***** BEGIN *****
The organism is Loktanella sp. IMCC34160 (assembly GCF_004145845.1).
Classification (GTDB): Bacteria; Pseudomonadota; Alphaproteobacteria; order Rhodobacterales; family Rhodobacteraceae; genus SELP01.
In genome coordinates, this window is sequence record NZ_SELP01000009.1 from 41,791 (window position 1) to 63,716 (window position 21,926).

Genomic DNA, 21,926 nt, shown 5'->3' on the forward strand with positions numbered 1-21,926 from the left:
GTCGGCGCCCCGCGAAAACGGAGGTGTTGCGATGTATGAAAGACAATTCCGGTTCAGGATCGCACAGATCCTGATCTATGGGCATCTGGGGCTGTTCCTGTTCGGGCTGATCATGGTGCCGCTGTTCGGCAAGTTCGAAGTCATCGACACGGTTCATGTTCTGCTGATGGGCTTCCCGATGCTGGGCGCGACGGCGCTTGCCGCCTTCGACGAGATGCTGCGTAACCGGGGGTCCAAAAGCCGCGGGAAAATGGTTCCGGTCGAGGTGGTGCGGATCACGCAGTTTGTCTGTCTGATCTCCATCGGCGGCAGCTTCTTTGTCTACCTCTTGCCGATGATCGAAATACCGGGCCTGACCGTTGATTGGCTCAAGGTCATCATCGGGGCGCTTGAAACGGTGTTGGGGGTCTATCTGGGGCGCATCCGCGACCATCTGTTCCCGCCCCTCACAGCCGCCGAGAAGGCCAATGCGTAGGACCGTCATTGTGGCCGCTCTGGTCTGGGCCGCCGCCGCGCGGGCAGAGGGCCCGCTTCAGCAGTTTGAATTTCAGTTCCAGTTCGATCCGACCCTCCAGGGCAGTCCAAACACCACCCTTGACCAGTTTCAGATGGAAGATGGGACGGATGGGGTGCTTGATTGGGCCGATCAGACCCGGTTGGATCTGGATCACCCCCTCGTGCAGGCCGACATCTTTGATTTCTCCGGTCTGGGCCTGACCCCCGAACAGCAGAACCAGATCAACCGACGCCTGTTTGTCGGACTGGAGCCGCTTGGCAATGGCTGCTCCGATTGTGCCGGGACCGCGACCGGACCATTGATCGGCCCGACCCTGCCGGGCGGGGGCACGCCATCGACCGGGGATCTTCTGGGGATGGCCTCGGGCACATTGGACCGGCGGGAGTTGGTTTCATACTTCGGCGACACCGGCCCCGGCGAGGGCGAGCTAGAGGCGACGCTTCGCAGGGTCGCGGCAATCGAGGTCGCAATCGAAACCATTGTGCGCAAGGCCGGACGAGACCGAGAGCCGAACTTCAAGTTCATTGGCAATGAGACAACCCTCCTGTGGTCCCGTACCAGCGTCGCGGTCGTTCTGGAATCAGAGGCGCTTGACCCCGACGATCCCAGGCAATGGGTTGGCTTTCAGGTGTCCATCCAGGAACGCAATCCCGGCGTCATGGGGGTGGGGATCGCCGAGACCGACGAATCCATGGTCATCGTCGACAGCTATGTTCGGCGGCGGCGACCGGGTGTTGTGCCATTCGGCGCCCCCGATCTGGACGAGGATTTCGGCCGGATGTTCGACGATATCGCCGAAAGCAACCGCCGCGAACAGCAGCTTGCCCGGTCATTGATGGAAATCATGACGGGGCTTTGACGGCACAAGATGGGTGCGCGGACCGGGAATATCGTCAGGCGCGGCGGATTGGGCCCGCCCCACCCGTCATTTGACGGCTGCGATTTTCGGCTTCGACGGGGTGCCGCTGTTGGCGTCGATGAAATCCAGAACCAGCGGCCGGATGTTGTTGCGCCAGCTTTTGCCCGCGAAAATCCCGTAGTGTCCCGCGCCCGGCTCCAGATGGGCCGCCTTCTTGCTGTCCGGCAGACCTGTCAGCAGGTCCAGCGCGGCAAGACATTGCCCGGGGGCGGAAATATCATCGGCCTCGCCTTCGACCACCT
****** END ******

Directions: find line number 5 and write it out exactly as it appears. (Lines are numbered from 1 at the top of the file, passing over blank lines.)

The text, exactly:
GTCGGCGCCCCGCGAAAACGGAGGTGTTGCGATGTATGAAAGACAATTCCGGTTCAGGATCGCACAGATCCTGATCTATGGGCATCTGGGGCTGTTCCTGTTCGGGCTGATCATGGTGCCGCTGTTCGGCAAGTTCGAAGTCATCGACACGGTTCATGTTCTGCTGATGGGCTTCCCGATGCTGGGCGCGACGGCGCTTGCCGCCTTCGACGAGATGCTGCGTAACCGGGGGTCCAAAAGCCGCGGGAAAATGGTTCCGGTCGAGGTGGTGCGGATCACGCAGTTTGTCTGTCTGATCTCCATCGGCGGCAGCTTCTTTGTCTACCTCTTGCCGATGATCGAAATACCGGGCCTGACCGTTGATTGGCTCAAGGTCATCATCGGGGCGCTTGAAACGGTGTTGGGGGTCTATCTGGGGCGCATCCGCGACCATCTGTTCCCGCCCCTCACAGCCGCCGAGAAGGCCAATGCGTAGGACCGTCATTGTGGCCGCTCTGGTCTGGGCCGCCGCCGCGCGGGCAGAGGGCCCGCTTCAGCAGTTTGAATTTCAGTTCCAGTTCGATCCGACCCTCCAGGGCAGTCCAAACACCACCCTTGACCAGTTTCAGATGGAAGATGGGACGGATGGGGTGCTTGATTGGGCCGATCAGACCCGGTTGGATCTGGATCACCCCCTCGTGCAGGCCGACATCTTTGATTTCTCCGGTCTGGGCCTGACCCCCGAACAGCAGAACCAGATCAACCGACGCCTGTTTGTCGGACTGGAGCCGCTTGGCAATGGCTGCTCCGATTGTGCCGGGACCGCGACCGGACCATTGATCGGCCCGACCCTGCCGGGCGGGGGCACGCCATCGACCGGGGATCTTCTGGGGATGGCCTCGGGCACATTGGACCGGCGGGAGTTGGTTTCATACTTCGGCGACACCGGCCCCGGCGAGGGCGAGCTAGAGGCGACGCTTCGCAGGGTCGCGGCAATCGAGGTCGCAATCGAAACCATTGTGCGCAAGGCCGGACGAGACCGAGAGCCGAACTTCAAGTTCATTGGCAATGAGACAACCCTCCTGTGGTCCCGTACCAGCGTCGCGGTCGTTCTGGAATCAGAGGCGCTTGACCCCGACGATCCCAGGCAATGGGTTGGCTTTCAGGTGTCCATCCAGGAACGCAATCCCGGCGTCATGGGGGTGGGGATCGCCGAGACCGACGAATCCATGGTCATCGTCGACAGCTATGTTCGGCGGCGGCGACCGGGTGTTGTGCCATTCGGCGCCCCCGATCTGGACGAGGATTTCGGCCGGATGTTCGACGATATCGCCGAAAGCAACCGCCGCGAACAGCAGCTTGCCCGGTCATTGATGGAAATCATGACGGGGCTTTGACGGCACAAGATGGGTGCGCGGACCGGGAATATCGTCAGGCGCGGCGGATTGGGCCCGCCCCACCCGTCATTTGACGGCTGCGATTTTCGGCTTCGACGGGGTGCCGCTGTTGGCGTCGATGAAATCCAGAACCAGCGGCCGGATGTTGTTGCGCCAGCTTTTGCCCGCGAAAATCCCGTAGTGTCCCGCGCCCGGCTCCAGATGGGCCGCCTTCTTGCTGTCCGGCAGACCTGTCAGCAGGTCCAGCGCGGCAAGACATTGCCCGGGGGCGGAAATATCATCGGCCTCGCCTTCGACCACCT